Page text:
MID-CITY ‚Äî Nicole von Riesen, 43, didn‚Äôt want to wait a month for her MRI.
She didn‚Äôt even really want to wait another hour.
At the end of May, von Riesen went in for a regular mammogram. Then another. Then a biopsy. After that, the doctors scheduled a MRI ‚Äî for June, maybe July.
“My heart sank,” she said.
Von Riesen decided to reach out to the UCLA Breast Center Santa Monica. They got her in the next week, she said.
“Everyone pulled together and that was basically a lifesaver,” she said.
Von Riesen had been diagnosed with breast cancer, and would spend the next few months working with a team of doctors to undergo surgery, breast reconstruction and chemotherapy.
Every Wednesday morning, the team of doctors working at the Breast Center huddles together in a conference room crowded with chairs in the back of the 16th Street clinic.
The team of nine, plus patient navigator Robyn Dvorak, will see five to seven new breast cancer patients every week at what co-director Dr. Amy Kusske terms the “multi-clinic.”
“The patient‚Äôs images are reviewed, their pathology reviewed, everybody gets to hear collectively what‚Äôs going on with their patient and then come up with the best plan,” she said.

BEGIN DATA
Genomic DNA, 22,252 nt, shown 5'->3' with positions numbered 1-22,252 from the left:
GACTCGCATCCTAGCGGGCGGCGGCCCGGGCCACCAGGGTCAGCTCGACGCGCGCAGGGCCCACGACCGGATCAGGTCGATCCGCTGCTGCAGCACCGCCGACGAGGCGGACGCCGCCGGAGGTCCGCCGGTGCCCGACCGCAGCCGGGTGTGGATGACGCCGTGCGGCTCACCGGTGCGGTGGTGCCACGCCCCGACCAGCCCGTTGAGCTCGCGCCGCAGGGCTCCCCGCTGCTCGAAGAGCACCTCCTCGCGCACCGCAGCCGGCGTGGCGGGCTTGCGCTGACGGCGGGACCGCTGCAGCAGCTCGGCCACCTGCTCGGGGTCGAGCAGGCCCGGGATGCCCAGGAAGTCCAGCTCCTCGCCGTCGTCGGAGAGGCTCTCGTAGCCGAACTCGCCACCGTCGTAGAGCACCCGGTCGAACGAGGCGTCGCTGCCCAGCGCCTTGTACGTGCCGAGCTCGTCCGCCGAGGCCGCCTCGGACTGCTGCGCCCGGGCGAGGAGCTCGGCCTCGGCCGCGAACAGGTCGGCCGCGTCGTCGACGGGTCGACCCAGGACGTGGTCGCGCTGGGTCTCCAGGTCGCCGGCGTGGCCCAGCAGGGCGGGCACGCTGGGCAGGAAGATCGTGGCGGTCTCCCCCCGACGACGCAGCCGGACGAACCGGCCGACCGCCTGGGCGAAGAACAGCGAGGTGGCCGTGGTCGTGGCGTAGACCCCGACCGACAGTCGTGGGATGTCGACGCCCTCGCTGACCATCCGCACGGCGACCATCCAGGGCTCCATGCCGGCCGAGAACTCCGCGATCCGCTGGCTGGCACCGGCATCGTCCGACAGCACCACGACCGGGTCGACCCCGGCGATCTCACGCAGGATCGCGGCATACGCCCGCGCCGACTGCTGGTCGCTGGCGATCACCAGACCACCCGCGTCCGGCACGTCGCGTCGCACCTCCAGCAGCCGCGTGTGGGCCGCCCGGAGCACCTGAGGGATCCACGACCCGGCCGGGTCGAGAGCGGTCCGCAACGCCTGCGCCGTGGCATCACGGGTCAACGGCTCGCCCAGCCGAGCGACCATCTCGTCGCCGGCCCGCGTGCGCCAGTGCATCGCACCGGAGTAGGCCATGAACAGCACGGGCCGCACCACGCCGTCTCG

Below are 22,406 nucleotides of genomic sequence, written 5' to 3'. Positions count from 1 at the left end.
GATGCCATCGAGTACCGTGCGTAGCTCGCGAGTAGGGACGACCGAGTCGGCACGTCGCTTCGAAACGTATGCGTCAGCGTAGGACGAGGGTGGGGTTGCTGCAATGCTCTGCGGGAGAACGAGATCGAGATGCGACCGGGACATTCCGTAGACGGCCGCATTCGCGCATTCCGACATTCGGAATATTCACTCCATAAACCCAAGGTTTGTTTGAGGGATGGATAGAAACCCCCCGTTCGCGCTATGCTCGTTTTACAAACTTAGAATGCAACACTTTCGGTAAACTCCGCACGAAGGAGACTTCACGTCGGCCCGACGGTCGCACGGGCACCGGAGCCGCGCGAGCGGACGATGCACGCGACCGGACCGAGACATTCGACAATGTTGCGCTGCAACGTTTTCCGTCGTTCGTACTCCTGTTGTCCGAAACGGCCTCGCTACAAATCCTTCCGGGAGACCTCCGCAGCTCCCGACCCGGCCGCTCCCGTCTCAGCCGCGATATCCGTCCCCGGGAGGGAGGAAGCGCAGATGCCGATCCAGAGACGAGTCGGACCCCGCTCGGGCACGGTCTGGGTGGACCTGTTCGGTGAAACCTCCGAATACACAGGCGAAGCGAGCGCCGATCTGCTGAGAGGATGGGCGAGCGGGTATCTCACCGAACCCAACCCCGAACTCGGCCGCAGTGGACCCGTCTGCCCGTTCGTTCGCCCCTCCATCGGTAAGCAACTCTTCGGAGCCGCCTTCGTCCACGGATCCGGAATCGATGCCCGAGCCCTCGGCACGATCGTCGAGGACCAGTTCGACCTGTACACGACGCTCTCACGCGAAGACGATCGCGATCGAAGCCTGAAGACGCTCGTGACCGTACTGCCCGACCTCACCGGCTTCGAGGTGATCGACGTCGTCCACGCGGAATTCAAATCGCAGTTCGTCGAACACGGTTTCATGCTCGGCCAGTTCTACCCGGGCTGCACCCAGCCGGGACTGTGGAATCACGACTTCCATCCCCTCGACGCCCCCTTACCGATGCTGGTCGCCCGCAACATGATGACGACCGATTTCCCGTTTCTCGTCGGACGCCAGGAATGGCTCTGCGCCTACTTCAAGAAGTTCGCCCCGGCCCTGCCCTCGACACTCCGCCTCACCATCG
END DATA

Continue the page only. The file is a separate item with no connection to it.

As von Riesen met with the string of specialists on her Wednesday not too long ago, she said she appreciated hearing the information all at once, rather than having to make different appointments with different doctors.
“It‚Äôs not the ‚ÄòC‚Äô word, it‚Äôs not the death sentence,” she said. “By the time you leave you get a good picture and it feels somehow more manageable.”
Patients come to the center looking for second opinions, Kusske said, but they also see new patients who like the team approach, or people already in the UCLA health system.
“It‚Äôs stressful enough just processing the fact you have cancer,” von Riesen said. “But if I had to go around and find a different person for every thing it would be very overwhelming.”
Von Riesen‚Äôs mother was diagnosed with breast cancer five years ago, she said, and had a harder time coordinating her treatment. Von Riesen is still paddle boarding and running marathons; last week, she completed her fourth chemotherapy treatment of six.
“As the patient you don‚Äôt really know how to drive the boat,” she said. “I have the chance to take some time, figure out what I want to do now.”
For more information about the UCLA Breast Center Santa Monica, visit¬†http://breastcenter.ucla.edu¬†or call (424) 259-8791. The center is located at 1223 16th St., Suite 1100.